To get to the start of the trail, exit the Quarry Bay MTR station at the main exit, turn right and walk along the road for about 5 minutes until you come to a road (Mount Parker Road). Turn right up the road and keep following it up for about 30 minutes. The road is semi-pedestrianised and if you kept going you would eventually join the Hong Kong trail. You pass a BBQ area and the entrance to Quarry Bay Tree Walk on your way up.

When you see this sign, turn left…

Entrance to Hong Pak country trail

…and then immediately right. The trail is signposted to Kornhill, which is the estate you reach at the end of the walk. Follow the trail round. You walk around a pretty level contour around a large valley leading down to Tai Koo. It is mostly forested but every now and again it opens out to lovely views looking back over Quarry Bay and Tai Koo and looking round to the surrounding hills and the other side of the valley.

Quarry bay from Hong Pak walk

Hills around Tai Koo

Mount Parker radar station

As you get to about 3/4 of the way round (after about 45 minutes), you start walking past forks in the path. Take the left fork each time. At the third fork however, you might want to walk for about 30 seconds down the right fork because you come out on top of a large rock with a great view over Tai Koo and the harbour. Definitely made the whole walk worthwhile for me! I’ve done it twice now and both times I’ve stayed there for about 20 minutes just taking in the view.

Panorama view over Tai Koo

Shau Kei Wan typhoon shelter

Quarry Bay from Hong Pak country trail

After you’re done with the view, retrace your steps to the fork and take the other path. Shortly after this you should start descending. Again, at each fork take the left fork until you come to a fairly open area which is the other end of the Tree Walk.

This time take the right fork which will take you to Kornhill. Just keep walking down the path. You will walk along the storm drain for a while and will come out into the housing estate. Keep walking down the road (Greig Road) until you get to the main road (King’s Road). Then turn right and after about 5 minutes you should reach an entrance to Tai Koo MTR station.

This is a really pleasant walk, but the view at the end is definitely the highlight! We keep thinking we’ll take a picnic up but then we remember how much you have to walk upwards to get to the viewpoint so we haven’t done it yet!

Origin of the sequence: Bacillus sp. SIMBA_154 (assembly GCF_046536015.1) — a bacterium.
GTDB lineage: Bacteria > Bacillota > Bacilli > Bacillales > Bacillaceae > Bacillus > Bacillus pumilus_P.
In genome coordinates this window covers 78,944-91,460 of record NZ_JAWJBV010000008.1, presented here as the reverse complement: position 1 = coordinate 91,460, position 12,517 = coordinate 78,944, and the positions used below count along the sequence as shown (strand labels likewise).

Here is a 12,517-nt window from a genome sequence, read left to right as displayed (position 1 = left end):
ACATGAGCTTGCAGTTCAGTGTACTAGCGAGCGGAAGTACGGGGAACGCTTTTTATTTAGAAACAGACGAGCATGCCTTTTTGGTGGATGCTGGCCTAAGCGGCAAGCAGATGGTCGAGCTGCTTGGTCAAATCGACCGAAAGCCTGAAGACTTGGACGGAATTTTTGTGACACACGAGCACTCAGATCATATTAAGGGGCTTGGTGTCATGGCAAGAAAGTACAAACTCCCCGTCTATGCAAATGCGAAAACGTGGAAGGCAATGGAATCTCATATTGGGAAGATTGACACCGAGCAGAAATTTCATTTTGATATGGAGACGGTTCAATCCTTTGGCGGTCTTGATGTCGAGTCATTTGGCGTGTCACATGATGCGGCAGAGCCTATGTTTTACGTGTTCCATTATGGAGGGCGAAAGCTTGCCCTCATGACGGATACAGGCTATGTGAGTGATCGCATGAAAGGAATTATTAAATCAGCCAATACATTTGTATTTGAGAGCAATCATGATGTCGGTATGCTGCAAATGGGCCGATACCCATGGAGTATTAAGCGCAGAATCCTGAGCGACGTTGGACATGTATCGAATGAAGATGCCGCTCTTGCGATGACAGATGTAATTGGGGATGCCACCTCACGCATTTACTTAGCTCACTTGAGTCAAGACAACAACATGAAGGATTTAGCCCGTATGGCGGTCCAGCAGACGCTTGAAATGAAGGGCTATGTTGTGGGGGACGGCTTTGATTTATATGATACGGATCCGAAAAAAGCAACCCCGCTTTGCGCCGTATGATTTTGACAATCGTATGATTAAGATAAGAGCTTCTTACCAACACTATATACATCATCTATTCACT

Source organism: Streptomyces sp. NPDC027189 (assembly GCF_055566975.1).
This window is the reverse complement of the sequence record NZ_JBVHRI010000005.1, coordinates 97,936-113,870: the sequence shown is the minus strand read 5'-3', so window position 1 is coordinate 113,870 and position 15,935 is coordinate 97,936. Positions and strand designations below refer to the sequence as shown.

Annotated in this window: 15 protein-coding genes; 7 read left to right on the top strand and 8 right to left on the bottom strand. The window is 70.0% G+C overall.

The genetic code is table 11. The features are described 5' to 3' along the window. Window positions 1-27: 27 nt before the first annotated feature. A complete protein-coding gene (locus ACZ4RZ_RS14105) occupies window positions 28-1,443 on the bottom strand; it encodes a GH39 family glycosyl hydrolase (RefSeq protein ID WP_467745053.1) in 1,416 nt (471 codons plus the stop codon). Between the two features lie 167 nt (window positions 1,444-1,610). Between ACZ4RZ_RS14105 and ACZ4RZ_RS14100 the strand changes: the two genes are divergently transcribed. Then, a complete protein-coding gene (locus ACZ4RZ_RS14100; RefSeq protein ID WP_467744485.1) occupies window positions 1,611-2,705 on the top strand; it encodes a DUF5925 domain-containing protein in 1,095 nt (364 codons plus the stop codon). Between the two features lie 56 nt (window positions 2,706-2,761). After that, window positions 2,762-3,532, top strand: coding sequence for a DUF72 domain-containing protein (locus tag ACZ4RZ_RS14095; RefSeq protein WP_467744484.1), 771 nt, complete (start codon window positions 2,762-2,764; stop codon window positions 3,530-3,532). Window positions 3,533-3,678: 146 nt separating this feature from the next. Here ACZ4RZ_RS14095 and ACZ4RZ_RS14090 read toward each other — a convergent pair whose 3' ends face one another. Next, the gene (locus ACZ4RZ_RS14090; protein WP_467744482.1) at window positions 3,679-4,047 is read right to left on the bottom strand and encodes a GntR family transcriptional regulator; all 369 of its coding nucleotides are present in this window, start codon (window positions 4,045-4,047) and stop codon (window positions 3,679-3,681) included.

Thanks for reading!


The best view in Hong Kong

We recently had a friend from the UK visit us for just a few days so we spent a while before she arrived trying to plan her visit so we could cram in lots of great things about Hong Kong. When I asked Tom what the one thing that no-one should leave Hong Kong without doing was, he said “take the Peak Tram and see the view from the Peak”. And, to be fair, I agree with him.

At the top of the Peak Tram is a viewing tower which you can go up onto the roof of to see the view. This costs about HK$35 (if my memory serves me correctly), and on the night we tried it, was packed with tourists. However, now we know better. And should you ever go to the Peak, please don’t go to the tower! Instead, walk past the shopping malls to the road and turn right down the road. About 30 seconds later, you will reach a junction where the main road turns left. In front of you is a much smaller road called Lugard Road. Walk down that instead.

Lugard Road is a semi-pedestrianised road which encircles Victoria Peak. It’s very flat, and if you follow it the whole way round, you get great views of both the harbour and the back of the island. It takes about an hour to walk the whole thing back to where you started and you can’t really get lost (at one point about 2/3 of the way round there is a junction, but just keep going straight). Alternatively, just do the first 15 minutes and you will be rewarded with fabulous views such as these:

Hong Kong view from Lugard Road Hong Kong view from Lugard Road View from Lugard Road at night

So what do you think? Do you agree or do you know of a better view?!

Thanks for reading!